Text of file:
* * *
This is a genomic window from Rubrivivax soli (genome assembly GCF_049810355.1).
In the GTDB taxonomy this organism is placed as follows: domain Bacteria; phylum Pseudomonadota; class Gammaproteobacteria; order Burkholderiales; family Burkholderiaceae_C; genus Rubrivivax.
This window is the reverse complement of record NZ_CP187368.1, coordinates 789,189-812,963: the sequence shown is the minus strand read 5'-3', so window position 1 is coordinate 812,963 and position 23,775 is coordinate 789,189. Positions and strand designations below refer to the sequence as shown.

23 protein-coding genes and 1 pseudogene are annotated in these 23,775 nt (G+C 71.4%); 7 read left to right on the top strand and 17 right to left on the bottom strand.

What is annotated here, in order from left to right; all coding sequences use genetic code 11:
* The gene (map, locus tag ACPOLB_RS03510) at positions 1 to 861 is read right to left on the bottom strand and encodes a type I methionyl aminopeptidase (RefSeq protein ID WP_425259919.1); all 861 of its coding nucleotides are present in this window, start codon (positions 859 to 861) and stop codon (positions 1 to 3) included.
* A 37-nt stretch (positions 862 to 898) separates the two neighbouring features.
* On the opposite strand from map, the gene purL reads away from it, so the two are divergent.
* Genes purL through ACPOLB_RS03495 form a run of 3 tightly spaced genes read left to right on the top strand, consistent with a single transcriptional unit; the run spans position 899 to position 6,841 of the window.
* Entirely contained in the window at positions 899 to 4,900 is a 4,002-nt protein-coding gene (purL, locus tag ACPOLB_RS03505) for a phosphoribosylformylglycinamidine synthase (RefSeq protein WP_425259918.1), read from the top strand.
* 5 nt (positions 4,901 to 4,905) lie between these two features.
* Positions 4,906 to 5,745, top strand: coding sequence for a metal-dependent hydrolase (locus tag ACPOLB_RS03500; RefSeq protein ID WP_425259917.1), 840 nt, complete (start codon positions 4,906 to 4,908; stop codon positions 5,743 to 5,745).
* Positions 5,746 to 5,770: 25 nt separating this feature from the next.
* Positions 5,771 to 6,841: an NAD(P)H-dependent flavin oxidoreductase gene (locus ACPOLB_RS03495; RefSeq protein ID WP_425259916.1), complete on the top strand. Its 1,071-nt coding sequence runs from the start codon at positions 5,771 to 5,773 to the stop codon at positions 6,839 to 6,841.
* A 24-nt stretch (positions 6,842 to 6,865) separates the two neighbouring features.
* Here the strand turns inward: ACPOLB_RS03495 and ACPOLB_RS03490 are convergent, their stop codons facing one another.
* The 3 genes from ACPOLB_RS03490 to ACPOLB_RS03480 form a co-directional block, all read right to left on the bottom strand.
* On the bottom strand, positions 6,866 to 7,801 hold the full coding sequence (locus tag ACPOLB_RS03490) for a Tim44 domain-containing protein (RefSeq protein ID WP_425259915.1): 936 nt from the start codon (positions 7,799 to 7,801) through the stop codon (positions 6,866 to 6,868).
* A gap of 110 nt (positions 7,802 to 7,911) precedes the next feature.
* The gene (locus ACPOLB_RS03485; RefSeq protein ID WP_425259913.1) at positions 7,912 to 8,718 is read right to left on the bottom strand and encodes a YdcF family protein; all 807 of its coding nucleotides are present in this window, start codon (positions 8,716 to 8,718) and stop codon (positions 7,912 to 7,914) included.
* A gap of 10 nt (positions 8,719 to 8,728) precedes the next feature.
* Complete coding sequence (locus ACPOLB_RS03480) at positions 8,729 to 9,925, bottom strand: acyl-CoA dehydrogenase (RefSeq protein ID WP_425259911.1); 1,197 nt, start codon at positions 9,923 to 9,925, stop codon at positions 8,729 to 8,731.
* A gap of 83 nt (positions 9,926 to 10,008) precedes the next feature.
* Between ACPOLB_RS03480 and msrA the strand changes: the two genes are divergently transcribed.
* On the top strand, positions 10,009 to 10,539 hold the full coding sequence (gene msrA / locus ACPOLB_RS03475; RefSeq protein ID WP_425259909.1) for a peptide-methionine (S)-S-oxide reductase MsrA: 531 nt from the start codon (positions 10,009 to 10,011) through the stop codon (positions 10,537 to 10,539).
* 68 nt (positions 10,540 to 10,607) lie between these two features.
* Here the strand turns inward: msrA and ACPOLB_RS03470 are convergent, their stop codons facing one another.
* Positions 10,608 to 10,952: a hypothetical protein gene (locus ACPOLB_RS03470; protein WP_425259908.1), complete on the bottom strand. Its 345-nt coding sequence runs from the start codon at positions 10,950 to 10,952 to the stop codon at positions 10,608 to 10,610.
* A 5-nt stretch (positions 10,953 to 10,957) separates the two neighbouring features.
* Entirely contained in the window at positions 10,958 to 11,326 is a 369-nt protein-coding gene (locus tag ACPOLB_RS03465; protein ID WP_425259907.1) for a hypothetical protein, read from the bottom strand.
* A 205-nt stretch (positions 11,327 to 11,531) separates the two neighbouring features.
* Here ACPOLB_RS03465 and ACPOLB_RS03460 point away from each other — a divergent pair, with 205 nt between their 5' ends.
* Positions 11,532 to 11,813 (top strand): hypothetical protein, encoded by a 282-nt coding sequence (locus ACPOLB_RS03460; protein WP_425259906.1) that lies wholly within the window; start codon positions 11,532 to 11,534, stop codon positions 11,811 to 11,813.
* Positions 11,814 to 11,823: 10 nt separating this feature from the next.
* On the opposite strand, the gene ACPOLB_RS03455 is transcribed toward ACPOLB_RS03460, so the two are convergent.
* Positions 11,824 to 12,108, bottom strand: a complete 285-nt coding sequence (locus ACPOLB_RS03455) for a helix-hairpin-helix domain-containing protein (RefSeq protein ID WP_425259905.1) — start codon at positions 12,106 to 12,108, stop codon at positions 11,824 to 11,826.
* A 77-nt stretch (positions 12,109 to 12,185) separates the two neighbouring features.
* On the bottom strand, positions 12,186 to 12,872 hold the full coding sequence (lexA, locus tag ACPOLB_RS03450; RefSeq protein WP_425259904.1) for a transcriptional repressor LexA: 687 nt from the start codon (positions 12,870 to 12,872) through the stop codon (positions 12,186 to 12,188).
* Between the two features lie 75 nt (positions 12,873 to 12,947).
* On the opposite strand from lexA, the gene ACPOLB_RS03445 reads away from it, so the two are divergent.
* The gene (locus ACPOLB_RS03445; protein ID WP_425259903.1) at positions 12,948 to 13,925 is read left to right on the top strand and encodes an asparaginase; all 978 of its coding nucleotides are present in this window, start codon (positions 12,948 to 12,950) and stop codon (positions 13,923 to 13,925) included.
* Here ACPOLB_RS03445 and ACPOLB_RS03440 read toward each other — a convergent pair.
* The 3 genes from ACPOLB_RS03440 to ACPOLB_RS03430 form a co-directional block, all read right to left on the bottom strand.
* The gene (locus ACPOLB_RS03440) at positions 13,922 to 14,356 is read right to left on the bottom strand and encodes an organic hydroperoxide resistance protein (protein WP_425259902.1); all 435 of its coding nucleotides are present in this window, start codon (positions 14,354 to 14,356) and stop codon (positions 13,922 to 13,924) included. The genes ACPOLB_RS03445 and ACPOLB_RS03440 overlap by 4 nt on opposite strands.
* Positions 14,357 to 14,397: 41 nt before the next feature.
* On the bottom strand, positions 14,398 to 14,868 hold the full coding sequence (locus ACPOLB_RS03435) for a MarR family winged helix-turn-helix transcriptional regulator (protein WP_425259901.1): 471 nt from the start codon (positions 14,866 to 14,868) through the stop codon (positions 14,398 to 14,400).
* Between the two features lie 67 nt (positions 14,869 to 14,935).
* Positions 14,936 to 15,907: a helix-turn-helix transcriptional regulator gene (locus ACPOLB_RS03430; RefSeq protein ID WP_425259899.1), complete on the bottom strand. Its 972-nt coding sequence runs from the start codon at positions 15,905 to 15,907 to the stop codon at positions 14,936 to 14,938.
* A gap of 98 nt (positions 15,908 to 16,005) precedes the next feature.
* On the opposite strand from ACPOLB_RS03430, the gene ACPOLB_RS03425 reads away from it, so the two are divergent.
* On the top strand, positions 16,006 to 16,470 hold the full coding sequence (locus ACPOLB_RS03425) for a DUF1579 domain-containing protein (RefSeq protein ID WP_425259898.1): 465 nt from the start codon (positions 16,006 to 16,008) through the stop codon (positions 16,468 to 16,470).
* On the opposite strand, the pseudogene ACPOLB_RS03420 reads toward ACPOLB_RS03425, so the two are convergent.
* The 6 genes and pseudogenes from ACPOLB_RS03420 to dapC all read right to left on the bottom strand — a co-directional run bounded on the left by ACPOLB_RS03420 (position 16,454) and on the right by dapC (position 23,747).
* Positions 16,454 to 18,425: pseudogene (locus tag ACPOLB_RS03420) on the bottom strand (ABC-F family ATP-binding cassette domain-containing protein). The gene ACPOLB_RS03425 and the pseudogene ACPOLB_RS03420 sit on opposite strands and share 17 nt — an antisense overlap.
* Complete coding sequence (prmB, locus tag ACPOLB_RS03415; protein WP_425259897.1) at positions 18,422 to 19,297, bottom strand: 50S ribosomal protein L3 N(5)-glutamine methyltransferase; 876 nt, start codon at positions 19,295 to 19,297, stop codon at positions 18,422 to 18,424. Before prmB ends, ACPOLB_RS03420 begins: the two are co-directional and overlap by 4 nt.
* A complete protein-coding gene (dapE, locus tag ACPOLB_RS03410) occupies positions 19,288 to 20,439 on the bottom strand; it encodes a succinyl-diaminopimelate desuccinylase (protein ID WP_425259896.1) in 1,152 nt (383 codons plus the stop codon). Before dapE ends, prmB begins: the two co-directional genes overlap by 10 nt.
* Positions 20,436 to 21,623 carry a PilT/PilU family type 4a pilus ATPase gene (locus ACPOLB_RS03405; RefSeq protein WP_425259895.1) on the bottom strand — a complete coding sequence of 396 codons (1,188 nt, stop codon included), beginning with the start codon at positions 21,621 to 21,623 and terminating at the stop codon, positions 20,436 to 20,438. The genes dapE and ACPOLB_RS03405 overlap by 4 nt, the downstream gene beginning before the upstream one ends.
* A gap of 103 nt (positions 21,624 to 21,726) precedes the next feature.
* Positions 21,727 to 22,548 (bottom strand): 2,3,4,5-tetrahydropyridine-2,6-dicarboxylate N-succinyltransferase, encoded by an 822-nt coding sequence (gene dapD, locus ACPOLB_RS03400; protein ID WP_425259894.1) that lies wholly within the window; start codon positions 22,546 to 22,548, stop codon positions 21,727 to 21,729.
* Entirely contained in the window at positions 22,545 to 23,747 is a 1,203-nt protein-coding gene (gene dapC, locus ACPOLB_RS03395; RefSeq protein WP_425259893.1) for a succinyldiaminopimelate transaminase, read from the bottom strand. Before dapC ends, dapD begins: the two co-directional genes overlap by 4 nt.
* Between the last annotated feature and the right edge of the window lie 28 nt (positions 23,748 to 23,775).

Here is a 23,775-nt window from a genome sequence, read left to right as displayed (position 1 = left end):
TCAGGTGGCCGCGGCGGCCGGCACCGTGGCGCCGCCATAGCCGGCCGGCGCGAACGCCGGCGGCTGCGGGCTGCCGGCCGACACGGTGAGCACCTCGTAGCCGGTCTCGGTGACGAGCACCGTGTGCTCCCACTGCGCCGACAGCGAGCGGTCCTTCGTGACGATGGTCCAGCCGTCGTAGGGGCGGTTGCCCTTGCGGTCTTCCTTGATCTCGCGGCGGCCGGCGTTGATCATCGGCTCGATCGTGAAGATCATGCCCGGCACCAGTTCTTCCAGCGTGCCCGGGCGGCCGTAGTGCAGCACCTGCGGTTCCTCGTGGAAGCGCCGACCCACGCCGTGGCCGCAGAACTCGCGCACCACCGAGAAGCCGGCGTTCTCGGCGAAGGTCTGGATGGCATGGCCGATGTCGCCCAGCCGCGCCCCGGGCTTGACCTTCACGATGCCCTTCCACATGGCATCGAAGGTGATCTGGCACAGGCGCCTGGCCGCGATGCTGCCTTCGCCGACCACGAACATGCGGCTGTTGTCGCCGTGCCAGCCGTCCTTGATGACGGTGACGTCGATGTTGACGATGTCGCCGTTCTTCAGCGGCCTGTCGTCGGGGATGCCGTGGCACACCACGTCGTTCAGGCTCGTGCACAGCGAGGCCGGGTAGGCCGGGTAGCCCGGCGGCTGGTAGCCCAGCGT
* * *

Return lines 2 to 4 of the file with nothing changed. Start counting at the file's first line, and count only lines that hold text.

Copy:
In the GTDB taxonomy this organism is placed as follows: domain Bacteria; phylum Pseudomonadota; class Gammaproteobacteria; order Burkholderiales; family Burkholderiaceae_C; genus Rubrivivax.
This window is the reverse complement of record NZ_CP187368.1, coordinates 789,189-812,963: the sequence shown is the minus strand read 5'-3', so window position 1 is coordinate 812,963 and position 23,775 is coordinate 789,189. Positions and strand designations below refer to the sequence as shown.

23 protein-coding genes and 1 pseudogene are annotated in these 23,775 nt (G+C 71.4%); 7 read left to right on the top strand and 17 right to left on the bottom strand.